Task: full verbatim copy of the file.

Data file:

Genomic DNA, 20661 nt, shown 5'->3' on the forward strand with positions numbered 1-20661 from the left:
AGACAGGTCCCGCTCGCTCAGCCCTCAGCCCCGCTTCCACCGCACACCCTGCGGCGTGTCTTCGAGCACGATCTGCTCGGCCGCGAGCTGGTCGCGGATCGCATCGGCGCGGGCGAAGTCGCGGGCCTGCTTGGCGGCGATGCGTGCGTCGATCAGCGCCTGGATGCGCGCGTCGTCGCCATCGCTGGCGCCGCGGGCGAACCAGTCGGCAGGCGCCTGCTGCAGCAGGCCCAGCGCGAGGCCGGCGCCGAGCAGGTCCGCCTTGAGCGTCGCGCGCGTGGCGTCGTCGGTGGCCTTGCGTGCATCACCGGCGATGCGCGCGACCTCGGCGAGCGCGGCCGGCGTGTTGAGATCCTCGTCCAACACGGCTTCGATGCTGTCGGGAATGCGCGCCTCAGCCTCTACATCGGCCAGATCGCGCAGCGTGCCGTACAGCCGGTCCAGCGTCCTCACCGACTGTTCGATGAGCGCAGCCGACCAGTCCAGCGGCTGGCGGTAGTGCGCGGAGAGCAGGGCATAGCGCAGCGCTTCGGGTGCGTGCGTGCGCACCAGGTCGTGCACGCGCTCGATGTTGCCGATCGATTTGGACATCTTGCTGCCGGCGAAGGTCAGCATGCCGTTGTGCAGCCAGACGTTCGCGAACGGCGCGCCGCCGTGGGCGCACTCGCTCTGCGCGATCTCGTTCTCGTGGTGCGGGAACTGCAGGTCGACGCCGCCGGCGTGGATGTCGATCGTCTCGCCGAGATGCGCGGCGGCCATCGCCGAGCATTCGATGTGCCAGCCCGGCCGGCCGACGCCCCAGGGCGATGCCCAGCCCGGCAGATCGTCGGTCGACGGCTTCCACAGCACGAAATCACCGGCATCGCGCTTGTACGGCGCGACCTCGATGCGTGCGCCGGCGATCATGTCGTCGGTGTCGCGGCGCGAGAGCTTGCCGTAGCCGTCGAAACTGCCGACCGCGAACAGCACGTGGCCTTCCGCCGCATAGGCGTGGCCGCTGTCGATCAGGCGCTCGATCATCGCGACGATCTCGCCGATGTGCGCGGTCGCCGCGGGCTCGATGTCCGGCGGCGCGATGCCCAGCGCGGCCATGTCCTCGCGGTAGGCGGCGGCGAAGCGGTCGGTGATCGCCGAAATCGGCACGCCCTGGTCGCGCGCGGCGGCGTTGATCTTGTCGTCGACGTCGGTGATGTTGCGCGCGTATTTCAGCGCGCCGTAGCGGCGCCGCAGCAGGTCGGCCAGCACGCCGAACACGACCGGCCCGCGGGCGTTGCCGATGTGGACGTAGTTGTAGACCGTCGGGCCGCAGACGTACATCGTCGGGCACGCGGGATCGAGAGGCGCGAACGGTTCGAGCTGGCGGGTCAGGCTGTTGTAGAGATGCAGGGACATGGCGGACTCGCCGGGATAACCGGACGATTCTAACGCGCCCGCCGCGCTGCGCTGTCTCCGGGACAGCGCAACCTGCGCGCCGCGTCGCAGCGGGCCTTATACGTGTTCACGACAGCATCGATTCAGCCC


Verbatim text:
Genomic DNA, 20661 nt, shown 5'->3' on the forward strand with positions numbered 1-20661 from the left:
AGACAGGTCCCGCTCGCTCAGCCCTCAGCCCCGCTTCCACCGCACACCCTGCGGCGTGTCTTCGAGCACGATCTGCTCGGCCGCGAGCTGGTCGCGGATCGCATCGGCGCGGGCGAAGTCGCGGGCCTGCTTGGCGGCGATGCGTGCGTCGATCAGCGCCTGGATGCGCGCGTCGTCGCCATCGCTGGCGCCGCGGGCGAACCAGTCGGCAGGCGCCTGCTGCAGCAGGCCCAGCGCGAGGCCGGCGCCGAGCAGGTCCGCCTTGAGCGTCGCGCGCGTGGCGTCGTCGGTGGCCTTGCGTGCATCACCGGCGATGCGCGCGACCTCGGCGAGCGCGGCCGGCGTGTTGAGATCCTCGTCCAACACGGCTTCGATGCTGTCGGGAATGCGCGCCTCAGCCTCTACATCGGCCAGATCGCGCAGCGTGCCGTACAGCCGGTCCAGCGTCCTCACCGACTGTTCGATGAGCGCAGCCGACCAGTCCAGCGGCTGGCGGTAGTGCGCGGAGAGCAGGGCATAGCGCAGCGCTTCGGGTGCGTGCGTGCGCACCAGGTCGTGCACGCGCTCGATGTTGCCGATCGATTTGGACATCTTGCTGCCGGCGAAGGTCAGCATGCCGTTGTGCAGCCAGACGTTCGCGAACGGCGCGCCGCCGTGGGCGCACTCGCTCTGCGCGATCTCGTTCTCGTGGTGCGGGAACTGCAGGTCGACGCCGCCGGCGTGGATGTCGATCGTCTCGCCGAGATGCGCGGCGGCCATCGCCGAGCATTCGATGTGCCAGCCCGGCCGGCCGACGCCCCAGGGCGATGCCCAGCCCGGCAGATCGTCGGTCGACGGCTTCCACAGCACGAAATCACCGGCATCGCGCTTGTACGGCGCGACCTCGATGCGTGCGCCGGCGATCATGTCGTCGGTGTCGCGGCGCGAGAGCTTGCCGTAGCCGTCGAAACTGCCGACCGCGAACAGCACGTGGCCTTCCGCCGCATAGGCGTGGCCGCTGTCGATCAGGCGCTCGATCATCGCGACGATCTCGCCGATGTGCGCGGTCGCCGCGGGCTCGATGTCCGGCGGCGCGATGCCCAGCGCGGCCATGTCCTCGCGGTAGGCGGCGGCGAAGCGGTCGGTGATCGCCGAAATCGGCACGCCCTGGTCGCGCGCGGCGGCGTTGATCTTGTCGTCGACGTCGGTGATGTTGCGCGCGTATTTCAGCGCGCCGTAGCGGCGCCGCAGCAGGTCGGCCAGCACGCCGAACACGACCGGCCCGCGGGCGTTGCCGATGTGGACGTAGTTGTAGACCGTCGGGCCGCAGACGTACATCGTCGGGCACGCGGGATCGAGAGGCGCGAACGGTTCGAGCTGGCGGGTCAGGCTGTTGTAGAGATGCAGGGACATGGCGGACTCGCCGGGATAACCGGACGATTCTAACGCGCCCGCCGCGCTGCGCTGTCTCCGGGACAGCGCAACCTGCGCGCCGCGTCGCAGCGGGCCTTATACGTGTTCACGACAGCATCGATTCAGCCC